A new Lincoln high school should have room for 1,850 to 2,000 students, and be designed to allow flexible scheduling and different ways of learning, such as hands-on projects and online classes, a community task force has determined.
The diverse group of more than 80 local residents, educators and students reached those conclusions after spending six months looking at options for the city’s next public high school.
The task force is fine-tuning its draft recommendations into a final report that will be presented to the Lincoln Board of Education on April 24.
The school board convened the group in an effort to get its collective arms around the community’s priorities for high school education in the future.
Crowded high schools and housing development in all four corners of the city are forcing the issue.
Lincoln's six public high schools are at a combined 106 percent of their capacity, and four have more than 2,000 students. Lincoln Public Schools predicts high school enrollment will grow by 2,000 students or more over the next five years.
District officials recommended adding four elementary schools, two middle schools and a high school as part of an update to the school board's 10-year building plan, but where that high school should be built remains on open question.
The task force doesn’t answer that question, but LPS officials said they weren’t necessarily expecting that.
“It was a broader charge,” said Liz Standish, associate superintendent for business affairs. “We didn’t expect the exact solution. I think we expected community priorities — what they wanted to see us talk about. It was always defined as the beginning of the conversation not the end.”
Bob Rauner, one of the task force co-chairs, said it became clear to the committee very quickly that LPS has to keep up with the city's growth — which means building at least two more high schools in the next 12 years.
The task force's tentative recommendations urge the district to consider long-range plans beyond the high school currently needed, for two additional high schools to serve students to 2030 and beyond.
Another theme that arose during its discussions: New high schools must reflect that schooling has evolved beyond students sitting in rows of desks in a classroom.
“You have to build a building that can grow as education changes,” Rauner said. “Education needs to change. It can’t be what it was in the past.”
The task force broke into committees that examined four topics: city growth and high school capacity needs; high school building size; innovative delivery and alternative programming; and equity, diversity and community. Each committee came up with its own recommendations.
Task force member Rob Klucas said people often gauge growth by new commercial developments and don’t realize when residential growth is booming.
“When you go driving through those neighborhoods with houses popping up, it all gets real, real quick,” he said.
The draft report says LPS should build a comprehensive high school rather than two smaller high schools, and if it ends up building smaller schools they should be designed to allow for expansion.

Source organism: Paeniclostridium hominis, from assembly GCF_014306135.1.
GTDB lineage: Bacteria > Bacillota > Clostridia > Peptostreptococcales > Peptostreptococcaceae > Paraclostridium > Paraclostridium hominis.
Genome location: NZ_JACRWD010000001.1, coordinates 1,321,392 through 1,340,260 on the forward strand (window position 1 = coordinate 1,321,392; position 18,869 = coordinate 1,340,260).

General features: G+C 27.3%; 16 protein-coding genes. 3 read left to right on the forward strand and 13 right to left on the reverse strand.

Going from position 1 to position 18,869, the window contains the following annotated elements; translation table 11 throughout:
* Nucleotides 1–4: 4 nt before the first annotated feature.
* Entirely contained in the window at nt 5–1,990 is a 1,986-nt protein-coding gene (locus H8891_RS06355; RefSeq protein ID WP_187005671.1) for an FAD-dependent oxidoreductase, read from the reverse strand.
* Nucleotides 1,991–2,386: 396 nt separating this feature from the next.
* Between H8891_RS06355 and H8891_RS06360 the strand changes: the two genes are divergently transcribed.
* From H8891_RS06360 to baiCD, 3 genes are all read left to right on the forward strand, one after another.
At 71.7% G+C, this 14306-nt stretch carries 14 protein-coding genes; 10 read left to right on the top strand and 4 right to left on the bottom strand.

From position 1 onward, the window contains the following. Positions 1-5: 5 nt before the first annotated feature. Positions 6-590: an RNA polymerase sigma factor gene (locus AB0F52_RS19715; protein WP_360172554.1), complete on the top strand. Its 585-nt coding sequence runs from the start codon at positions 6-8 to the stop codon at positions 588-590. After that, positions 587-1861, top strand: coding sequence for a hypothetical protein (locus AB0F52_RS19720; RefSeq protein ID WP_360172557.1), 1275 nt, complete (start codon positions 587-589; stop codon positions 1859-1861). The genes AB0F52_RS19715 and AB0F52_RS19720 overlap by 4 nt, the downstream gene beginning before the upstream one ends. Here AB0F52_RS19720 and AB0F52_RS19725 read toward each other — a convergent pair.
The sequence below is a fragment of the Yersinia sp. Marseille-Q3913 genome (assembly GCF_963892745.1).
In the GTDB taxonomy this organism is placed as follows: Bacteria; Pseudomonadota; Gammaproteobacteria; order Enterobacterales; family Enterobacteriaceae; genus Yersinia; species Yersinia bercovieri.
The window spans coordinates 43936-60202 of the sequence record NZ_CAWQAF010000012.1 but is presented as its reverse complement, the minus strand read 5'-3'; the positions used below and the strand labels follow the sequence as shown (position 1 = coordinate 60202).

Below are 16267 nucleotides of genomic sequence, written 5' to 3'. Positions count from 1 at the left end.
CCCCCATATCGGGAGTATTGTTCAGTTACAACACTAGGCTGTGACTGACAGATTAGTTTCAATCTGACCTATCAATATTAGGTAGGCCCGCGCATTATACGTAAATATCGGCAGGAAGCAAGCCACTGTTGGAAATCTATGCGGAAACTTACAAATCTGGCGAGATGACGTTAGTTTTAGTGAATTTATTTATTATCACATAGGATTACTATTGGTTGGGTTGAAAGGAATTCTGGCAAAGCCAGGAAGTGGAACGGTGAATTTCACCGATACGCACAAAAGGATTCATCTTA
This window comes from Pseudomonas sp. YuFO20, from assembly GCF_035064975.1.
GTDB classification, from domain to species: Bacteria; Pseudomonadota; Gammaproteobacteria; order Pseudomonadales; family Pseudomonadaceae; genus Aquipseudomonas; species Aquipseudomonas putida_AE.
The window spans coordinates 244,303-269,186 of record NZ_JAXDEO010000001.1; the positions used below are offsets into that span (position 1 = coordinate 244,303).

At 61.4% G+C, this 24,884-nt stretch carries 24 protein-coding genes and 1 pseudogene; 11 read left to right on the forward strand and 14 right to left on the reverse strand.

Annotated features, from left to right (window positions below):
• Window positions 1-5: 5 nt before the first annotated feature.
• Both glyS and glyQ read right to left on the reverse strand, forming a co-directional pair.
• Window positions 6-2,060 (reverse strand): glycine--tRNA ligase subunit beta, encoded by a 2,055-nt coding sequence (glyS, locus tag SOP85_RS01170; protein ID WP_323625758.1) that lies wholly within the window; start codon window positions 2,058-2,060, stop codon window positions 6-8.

The recommendations also suggest considering different grade configurations in schools to ease crowding.
While a comprehensive high school would cost more than two smaller high schools, the cost per pupil of the smaller high schools would be more because of the duplication of cafeterias, gymnasiums and other common spaces, committee members said.
Task force members also worried about the differences in athletics at smaller schools and their ability to offer other activities.
The task force recommends that a new high school have flexible space, such as walls that can move to create open areas or additional classrooms. The school should be designed to promote collaboration and hands-on group projects, especially in STEAM subjects — science, technology, engineering, math and the arts.
The recommendations also encourage a design that would allow school space to provide mental health and other community services to students.
The task force felt strongly about maintaining the district’s open-enrollment policy.
“We have school choice,” Klucas said. “That’s a value we don’t intend to thwart.”
LPS should also maximize use of The Career Academy and focus programs, and consider broadening entrance requirements to increase diversity and equity, the task force suggested.
Jane Stavem, associate superintendent of instruction, said The Career Academy is exploring ways to increase opportunities for special-education students and English Language Learners, including shorter sessions over winter break.
* Considering flexible hours so students can take classes at night, on weekends or during breaks, since many work to help support their families.
* Offering child care services for students with children at all high schools to make the open-enrollment philosophy more equitable.
* More use of online classes so students can work at their own pace. However, some task force members were concerned that enabling students to work from home could isolate them.
* Offer more opportunities for students to explore varying interests and skills. For example, the district could create different credit requirements for graduation based on whether students are preparing for college or a career.
Stavem said graduation requirements are so tight that they limit students’ ability to try different things to determine their interests, for fear of getting off-track for graduation.
Providing transportation is vital to ensuring equitable access to the district's existing focus programs and any new programs, the task force said.
Superintendent Steve Joel told the group there are no simple answers and its work would be discussed in the coming years.
“It’s an opportune time in Lincoln to think about this from a lot of different perspectives.”